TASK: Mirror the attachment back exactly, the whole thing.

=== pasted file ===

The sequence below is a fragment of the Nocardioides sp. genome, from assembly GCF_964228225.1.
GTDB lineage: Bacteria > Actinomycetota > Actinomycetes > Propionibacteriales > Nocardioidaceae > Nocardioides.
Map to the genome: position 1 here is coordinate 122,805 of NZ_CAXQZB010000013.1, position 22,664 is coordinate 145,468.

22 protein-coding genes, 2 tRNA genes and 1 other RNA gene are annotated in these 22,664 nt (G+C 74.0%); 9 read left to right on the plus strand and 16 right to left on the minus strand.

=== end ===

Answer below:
The sequence below is a fragment of the Nocardioides sp. genome, from assembly GCF_964228225.1.
GTDB lineage: Bacteria > Actinomycetota > Actinomycetes > Propionibacteriales > Nocardioidaceae > Nocardioides.
Map to the genome: position 1 here is coordinate 122,805 of NZ_CAXQZB010000013.1, position 22,664 is coordinate 145,468.

22 protein-coding genes, 2 tRNA genes and 1 other RNA gene are annotated in these 22,664 nt (G+C 74.0%); 9 read left to right on the plus strand and 16 right to left on the minus strand.